The Moment of Truth
The technique of sharing a story is to ask if the coachee would like to hear a story. Then tell the story and ask the coachee what it meant to him. Do not interpret the story for him. Ask him how this would relate to his present situation and what can he learn from it. If the coachee does not see the point, you may share other angles of looking at it after that and invite him to comment on that.
- Coachee who thinks highly of his strengths but fails to see his weaknesses.
- Coachee who thinks he has nothing much more to learn in his area of work.
- Coachee who constantly boast of his achievements.
|There was a young student-archer who reached such proficiency in his art that he could shoot an arrow into a tree and then cleave that arrow into two with the next shot. He began to boast that he was a greater archer than his guru.|
|One day his guru, a venerable old man in his 70's, asked the youth to accompany him on a trip across the hills. The journey was uneventful until they came to a deep chasm.|
|A single log spanned the chasm. The guru walked down to the centre of the log, un-shouldered his bow and taking an arrow shot it into a tree on the other side. His next shot cleaved the first arrow into two.|
|"Now it's your turn," he said, walking back to where his student was standing. The youth stepped gingerly on the log and very slowly and carefully made his way to the middle. But his heart was in his mouth. He knew that if he lost his footing, he would plunge to his death. His hands trembled as he strung an arrow into his bow. Preoccupied with the danger he was in, he found it hard to focus on the target. Consequently when he let go of the arrow, it missed the tree altogether. Whimpering, he turned around.|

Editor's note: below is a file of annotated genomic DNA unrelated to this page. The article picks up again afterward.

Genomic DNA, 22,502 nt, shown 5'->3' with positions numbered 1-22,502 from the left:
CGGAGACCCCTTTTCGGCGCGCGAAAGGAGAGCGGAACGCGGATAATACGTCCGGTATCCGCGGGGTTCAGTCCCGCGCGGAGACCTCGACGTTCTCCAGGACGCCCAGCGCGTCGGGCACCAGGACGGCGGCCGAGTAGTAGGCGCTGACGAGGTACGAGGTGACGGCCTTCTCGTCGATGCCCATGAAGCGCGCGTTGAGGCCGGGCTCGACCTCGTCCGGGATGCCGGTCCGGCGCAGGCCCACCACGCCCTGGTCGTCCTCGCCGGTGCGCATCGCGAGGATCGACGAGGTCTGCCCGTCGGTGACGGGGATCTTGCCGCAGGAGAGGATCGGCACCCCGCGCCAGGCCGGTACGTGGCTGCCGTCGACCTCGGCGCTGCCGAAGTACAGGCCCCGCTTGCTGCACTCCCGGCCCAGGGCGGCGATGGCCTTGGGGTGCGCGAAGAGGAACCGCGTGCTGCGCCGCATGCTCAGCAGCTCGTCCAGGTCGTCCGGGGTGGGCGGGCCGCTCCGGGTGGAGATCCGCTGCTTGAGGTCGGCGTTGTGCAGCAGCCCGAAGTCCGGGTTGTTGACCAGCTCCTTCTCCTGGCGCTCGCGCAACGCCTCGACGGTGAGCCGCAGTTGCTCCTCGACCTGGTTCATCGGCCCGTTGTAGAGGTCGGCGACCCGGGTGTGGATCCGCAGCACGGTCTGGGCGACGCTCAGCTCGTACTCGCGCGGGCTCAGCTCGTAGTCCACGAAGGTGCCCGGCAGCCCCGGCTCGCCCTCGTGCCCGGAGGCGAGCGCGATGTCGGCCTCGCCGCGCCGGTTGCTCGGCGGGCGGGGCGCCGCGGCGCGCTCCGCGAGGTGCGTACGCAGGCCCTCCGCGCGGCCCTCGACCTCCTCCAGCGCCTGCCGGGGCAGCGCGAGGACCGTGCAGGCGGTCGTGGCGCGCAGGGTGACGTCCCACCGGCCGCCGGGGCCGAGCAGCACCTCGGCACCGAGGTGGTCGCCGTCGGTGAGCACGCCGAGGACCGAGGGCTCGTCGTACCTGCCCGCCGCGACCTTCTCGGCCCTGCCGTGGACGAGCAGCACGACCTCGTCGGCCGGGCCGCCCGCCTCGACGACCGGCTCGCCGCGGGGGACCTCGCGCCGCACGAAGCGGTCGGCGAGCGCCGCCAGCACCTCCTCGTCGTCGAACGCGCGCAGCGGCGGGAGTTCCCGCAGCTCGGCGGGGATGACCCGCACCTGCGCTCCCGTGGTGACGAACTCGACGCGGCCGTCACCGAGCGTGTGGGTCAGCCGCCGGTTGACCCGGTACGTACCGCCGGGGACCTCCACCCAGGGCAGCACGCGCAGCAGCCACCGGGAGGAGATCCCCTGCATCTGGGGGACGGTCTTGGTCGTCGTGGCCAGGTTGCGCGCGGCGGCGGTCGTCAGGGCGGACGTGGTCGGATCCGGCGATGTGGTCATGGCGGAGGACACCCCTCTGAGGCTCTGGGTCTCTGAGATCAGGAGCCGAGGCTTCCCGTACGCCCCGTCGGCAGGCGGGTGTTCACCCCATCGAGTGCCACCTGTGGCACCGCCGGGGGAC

|"Help me!" he shouted to his guru. "I'll fall!"|
|The old man walked up to him, took his hand and stepping backwards led him to safety. Neither of them said a word on the return journey but the boy had much to think about. He had realized that to be a master of his art it was not enough to know how to control the bow, he had to learn how to control his mind too.|
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POWERFUL PERFORMANCE COACHING TIPS
Author: Wai K Leong
Empowering Asian Mindsets Through Coaching
Publisher: Pelanduk Publishing Company
Book Size: 5.4 MB or 228 pages
Book Launch Gallery
Hosted by Pn. Sri Tessie Lim @ The Royal Lake Club on 29 August 2008Read More
I am always impressed with Wai's ability to be with the client and coach them from where they are. He brings clarity and authenticity to his coaching. He is able to reach the heart of the matter with grace and skill.
M.Ed, PCC, LPC, NCC New Perspective Coaching
Wai has a very professional Coaching Presence. He consistently listens on a deep level-he has a true talent here. He moves his client skillfully to Designing Actions, based on the client's focus. He is very honoring of his clients and asks good follow-up questions.
MCC, CL Inspired Mastery